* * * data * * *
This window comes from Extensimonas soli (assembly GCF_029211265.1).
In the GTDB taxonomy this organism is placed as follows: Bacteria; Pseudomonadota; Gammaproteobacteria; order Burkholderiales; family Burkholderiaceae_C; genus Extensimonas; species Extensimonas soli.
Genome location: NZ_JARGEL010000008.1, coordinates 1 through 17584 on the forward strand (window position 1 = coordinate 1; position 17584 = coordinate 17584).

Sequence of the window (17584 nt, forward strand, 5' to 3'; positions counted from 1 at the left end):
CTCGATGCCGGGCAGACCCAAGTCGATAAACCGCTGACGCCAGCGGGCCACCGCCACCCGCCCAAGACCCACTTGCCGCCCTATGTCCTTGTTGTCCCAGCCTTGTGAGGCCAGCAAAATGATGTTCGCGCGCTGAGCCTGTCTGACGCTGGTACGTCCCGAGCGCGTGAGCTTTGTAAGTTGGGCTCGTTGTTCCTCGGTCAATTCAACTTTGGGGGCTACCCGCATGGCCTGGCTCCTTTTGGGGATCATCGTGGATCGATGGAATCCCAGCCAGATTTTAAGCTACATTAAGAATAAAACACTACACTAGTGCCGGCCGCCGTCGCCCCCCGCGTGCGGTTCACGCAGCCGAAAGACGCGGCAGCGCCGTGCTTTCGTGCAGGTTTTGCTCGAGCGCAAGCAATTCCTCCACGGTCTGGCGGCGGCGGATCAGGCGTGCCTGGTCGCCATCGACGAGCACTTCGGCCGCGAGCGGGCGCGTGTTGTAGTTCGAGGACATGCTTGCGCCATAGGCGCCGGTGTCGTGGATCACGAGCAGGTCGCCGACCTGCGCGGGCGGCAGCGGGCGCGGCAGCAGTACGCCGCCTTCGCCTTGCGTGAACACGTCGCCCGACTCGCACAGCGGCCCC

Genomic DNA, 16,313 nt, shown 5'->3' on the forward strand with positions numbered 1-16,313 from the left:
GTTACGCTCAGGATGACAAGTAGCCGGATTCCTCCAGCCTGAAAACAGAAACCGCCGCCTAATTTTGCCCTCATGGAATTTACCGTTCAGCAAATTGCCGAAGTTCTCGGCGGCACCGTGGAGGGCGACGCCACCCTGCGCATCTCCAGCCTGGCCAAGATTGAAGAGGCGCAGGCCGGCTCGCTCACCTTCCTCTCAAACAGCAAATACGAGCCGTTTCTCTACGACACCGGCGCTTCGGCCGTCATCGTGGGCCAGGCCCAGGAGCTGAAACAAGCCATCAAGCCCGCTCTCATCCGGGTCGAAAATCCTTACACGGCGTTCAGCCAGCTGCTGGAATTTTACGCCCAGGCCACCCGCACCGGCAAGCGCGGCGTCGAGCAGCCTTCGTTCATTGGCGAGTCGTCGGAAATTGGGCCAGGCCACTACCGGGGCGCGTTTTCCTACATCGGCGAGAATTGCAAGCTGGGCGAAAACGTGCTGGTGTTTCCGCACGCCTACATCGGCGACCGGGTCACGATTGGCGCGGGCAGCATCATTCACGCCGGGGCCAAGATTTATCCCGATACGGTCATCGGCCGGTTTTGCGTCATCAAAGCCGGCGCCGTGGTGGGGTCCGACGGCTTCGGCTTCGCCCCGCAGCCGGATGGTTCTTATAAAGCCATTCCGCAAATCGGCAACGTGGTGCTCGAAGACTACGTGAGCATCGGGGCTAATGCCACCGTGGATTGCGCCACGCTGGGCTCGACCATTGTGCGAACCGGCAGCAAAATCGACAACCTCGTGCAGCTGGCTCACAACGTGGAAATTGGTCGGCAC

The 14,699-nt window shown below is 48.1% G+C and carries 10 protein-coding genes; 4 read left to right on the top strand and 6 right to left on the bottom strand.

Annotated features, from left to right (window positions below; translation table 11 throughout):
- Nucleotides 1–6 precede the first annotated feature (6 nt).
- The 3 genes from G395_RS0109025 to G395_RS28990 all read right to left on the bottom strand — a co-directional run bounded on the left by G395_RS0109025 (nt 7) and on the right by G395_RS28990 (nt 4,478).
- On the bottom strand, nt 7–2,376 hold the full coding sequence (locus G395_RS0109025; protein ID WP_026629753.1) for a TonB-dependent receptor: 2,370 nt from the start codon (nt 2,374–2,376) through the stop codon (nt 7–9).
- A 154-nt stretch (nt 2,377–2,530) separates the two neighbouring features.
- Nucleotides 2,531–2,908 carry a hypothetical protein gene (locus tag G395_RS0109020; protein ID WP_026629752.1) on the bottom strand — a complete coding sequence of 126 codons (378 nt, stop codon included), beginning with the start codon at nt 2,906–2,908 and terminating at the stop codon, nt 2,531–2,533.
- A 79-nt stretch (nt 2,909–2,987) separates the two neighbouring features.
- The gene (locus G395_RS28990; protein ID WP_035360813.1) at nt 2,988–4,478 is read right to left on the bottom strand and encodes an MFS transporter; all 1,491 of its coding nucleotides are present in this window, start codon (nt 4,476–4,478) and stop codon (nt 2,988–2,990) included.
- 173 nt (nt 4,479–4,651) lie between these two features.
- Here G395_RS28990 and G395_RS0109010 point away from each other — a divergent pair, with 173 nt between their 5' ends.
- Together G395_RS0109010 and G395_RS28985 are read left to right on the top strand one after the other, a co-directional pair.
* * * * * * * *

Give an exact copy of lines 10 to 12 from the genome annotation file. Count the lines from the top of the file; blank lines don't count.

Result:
- Nucleotides 1–6 precede the first annotated feature (6 nt).
- The 3 genes from G395_RS0109025 to G395_RS28990 all read right to left on the bottom strand — a co-directional run bounded on the left by G395_RS0109025 (nt 7) and on the right by G395_RS28990 (nt 4,478).
- On the bottom strand, nt 7–2,376 hold the full coding sequence (locus G395_RS0109025; protein ID WP_026629753.1) for a TonB-dependent receptor: 2,370 nt from the start codon (nt 2,374–2,376) through the stop codon (nt 7–9).